Information Technology Infrastructure Library (ITIL) essay
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This paper discusses the various elements of Information Technology Infrastructure Library (ITIL). It refers to a collection of information service management (ITSM), which focuses on aligning information technology services with business needs (Fry 5). ITIL is published in a sequence of five major publications, with each stage covering the lifecycle of an ITSM. According to Vetterani (7), ITIL highlights ISO/IEC 20000, which is the International Service Management Standard for Information Technology. However, there is a difference between the two. ITIL highlights the procedures, processes, checklists and tasks, which are not specific to an organization. ITIL enables organizations to launch a baseline for implementing, planning and measuring strategies. According to De Jong and Kolthof (8), ITIL is deployed in demonstrating the fulfillment of the strategy and measuring improvement. It is also imperative to recognize that ITIL, as an acronym, is a registered trademark of United Kingdom’s Cabinet Office. Because of this move, the ownership of ITL is now listed as being with the HM Government instead of OGC.
History of ITIL
As a reaction to the increasing reliance on information technology, the Central Computer and Telecommunications Agency (CCTA) of the government of UK in the 1980s developed a collection of recommendations. The CCTA recognized that without standard practices, both the private sector contracts and government agencies had begun developing their IT management standards independently. According to Fry (3), ITIL was established as a set of books, each of which covered a specific practice in the Information Technology Service Management (ITSM). The number of books rapidly increased to more than 30 volumes after the first publications between 1989 and 1996. In 2000, in order to make ITIL more available and affordable, ITIL v2 combined the publications into 8 sets, which grouped associated process standards. The main objective of this was to match the various aspects of IT management, services and applications. The sets for Services Management that included Service Support and Service Delivery were the most widely deployed, understood and circulated of all the ITIL version 2 publications.
In April 2001, the CCTA was integrated into the Office of Government Commerce (OGC), which was an office of United Kingdom Treasury. This was followed by the publication of ITIL version 2 in 2006. In May 2007, the merged organization issued version 3 of the ITIL that was also known as ITIL Refresh Project. ITIL v3 comprised of 26 functions and processes that are now grouped into 5 volumes. The volumes are arranged around the notion of service lifecycle. ITIL v3 is also recognized as ITIL 2007 Edition. OGC formally announced that the certification of ITIL v2 would be withdrawn and introduced a key consultation pertaining how to proceed. Recently, in 2011, the ITIL 2011 Edition was published. It provided an update to the previous edition of 2007. However, OGC is no longer the owner of ITIL because of the merging of OGC into the UK’s Cabinet Office. The HM Government owns the ITIL 2011 edition.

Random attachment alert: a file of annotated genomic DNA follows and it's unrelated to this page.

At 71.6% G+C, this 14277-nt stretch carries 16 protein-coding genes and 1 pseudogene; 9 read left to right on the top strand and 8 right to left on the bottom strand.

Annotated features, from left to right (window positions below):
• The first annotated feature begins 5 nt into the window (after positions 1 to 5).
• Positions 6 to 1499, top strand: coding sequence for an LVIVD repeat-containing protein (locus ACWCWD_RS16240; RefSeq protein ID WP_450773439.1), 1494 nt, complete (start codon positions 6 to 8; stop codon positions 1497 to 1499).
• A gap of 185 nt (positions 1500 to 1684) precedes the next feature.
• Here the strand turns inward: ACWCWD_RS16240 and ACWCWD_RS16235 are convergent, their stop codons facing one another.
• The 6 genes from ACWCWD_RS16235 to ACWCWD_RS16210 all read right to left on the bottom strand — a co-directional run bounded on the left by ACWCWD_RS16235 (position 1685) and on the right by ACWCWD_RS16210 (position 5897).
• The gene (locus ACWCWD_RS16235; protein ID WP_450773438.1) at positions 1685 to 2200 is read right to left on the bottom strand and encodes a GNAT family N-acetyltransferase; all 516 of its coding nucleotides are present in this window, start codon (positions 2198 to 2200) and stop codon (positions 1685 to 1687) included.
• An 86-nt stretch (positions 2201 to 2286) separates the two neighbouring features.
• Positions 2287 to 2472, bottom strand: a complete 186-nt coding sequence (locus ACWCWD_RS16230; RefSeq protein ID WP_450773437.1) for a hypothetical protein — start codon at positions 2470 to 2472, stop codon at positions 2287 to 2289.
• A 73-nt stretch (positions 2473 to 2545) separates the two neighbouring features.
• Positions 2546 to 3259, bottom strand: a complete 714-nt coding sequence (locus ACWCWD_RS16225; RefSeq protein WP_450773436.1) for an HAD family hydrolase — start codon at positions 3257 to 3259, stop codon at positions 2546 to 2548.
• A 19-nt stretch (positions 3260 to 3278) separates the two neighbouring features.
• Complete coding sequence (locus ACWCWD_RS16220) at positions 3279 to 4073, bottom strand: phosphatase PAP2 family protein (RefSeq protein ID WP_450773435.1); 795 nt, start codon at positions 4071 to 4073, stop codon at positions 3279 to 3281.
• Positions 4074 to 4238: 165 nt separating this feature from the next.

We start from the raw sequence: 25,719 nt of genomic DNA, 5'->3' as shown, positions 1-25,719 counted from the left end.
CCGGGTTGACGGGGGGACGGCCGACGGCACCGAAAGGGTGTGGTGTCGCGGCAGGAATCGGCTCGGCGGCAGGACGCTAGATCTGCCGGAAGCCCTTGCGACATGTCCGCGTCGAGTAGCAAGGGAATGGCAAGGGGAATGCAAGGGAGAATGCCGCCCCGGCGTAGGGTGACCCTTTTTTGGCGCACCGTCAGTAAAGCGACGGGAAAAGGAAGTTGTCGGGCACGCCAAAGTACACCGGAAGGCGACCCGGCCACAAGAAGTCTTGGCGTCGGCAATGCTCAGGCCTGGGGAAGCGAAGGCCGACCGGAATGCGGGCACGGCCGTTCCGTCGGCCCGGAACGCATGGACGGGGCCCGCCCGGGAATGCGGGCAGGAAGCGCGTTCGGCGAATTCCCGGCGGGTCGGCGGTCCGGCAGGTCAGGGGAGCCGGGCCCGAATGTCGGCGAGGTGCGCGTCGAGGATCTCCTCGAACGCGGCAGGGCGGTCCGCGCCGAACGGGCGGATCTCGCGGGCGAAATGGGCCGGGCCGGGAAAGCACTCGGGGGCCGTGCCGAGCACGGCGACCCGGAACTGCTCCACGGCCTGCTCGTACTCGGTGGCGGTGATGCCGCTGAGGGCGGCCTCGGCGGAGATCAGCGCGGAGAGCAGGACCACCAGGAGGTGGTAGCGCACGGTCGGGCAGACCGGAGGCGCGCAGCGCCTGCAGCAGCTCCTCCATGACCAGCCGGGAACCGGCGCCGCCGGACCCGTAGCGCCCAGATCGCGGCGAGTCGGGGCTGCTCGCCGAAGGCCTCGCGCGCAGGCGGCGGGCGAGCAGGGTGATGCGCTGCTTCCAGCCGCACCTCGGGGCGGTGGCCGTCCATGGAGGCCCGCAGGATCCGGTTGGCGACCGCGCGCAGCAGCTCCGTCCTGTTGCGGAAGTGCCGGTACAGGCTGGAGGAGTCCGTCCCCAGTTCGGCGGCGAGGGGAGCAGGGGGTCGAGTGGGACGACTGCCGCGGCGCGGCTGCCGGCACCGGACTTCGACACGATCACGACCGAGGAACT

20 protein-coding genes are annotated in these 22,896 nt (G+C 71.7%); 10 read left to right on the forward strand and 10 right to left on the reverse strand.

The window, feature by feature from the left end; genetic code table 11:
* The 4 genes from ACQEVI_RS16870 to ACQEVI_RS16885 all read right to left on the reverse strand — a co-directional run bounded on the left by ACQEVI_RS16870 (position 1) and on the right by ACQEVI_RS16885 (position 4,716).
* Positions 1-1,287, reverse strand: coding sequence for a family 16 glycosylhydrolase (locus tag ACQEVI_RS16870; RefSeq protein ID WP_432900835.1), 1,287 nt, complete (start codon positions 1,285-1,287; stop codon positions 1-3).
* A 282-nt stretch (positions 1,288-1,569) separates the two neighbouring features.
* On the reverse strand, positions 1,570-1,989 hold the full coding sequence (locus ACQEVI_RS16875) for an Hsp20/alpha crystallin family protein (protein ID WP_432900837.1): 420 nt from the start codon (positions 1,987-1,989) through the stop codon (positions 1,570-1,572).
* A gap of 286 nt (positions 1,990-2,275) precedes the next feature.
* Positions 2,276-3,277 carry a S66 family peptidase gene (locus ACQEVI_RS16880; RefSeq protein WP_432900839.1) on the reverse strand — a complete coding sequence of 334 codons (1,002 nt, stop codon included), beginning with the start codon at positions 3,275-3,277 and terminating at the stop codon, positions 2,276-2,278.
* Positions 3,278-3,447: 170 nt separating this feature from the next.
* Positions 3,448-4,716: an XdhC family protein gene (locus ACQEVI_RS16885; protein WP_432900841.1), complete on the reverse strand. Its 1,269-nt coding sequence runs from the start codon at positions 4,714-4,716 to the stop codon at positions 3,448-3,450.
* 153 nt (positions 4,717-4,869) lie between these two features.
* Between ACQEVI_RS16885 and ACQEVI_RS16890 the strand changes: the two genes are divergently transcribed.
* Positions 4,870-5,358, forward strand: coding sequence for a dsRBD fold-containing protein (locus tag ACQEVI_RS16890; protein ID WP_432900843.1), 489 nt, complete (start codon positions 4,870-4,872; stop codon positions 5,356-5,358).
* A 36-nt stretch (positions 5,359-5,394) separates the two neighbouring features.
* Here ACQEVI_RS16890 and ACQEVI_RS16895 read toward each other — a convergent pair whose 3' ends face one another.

Overview of ITIL 2007 Edition
The 2007 Edition of ITIL is an expansion of the v2. The 2007 edition fully replaced v2 because of the completion of the withdrawal period on June 2011. The 2007 edition offers a more holistic view of the full life cycle of services. It covers complete IT organization and supporting components needed, in order to deliver sufficient services to the customer. On the other hand, version 2 focuses on particular activities that directly linked to service support and delivery. Most of activities provided by v2 remained unchanged in the 2007 edition, though some considerable changes in expressions were launched to enable the extension.
The HM government has published a summary of changes. In relation to the previous edition, the ITIL 2011 edition comprises of five primary publications that include service strategy, service design, service transition, service operation and service management. According to De Jong and Kolthof (6), the 2011 Edition is a revision of the ITIL framework, which addresses considerable additional standards by highlighting the official processes that were initially meant, though not identified.
As the origin and central point of the ITIL Service Lifecycle, the Service Strategy (SS) offers standards on prioritization and guidance of service-provider investments in services. In general, the service strategy focuses on assisting IT organizations to develop and improve over long-term. In the two scenarios, service strategy depends tremendously on market-driven framework. The major areas constituted in the services strategy include business-case development, service value definition, service assets, service provider types and market analysis. The various process covered in the service strategy include Service management, service portfolio management, financial management for IT services, demand management and business relationship management.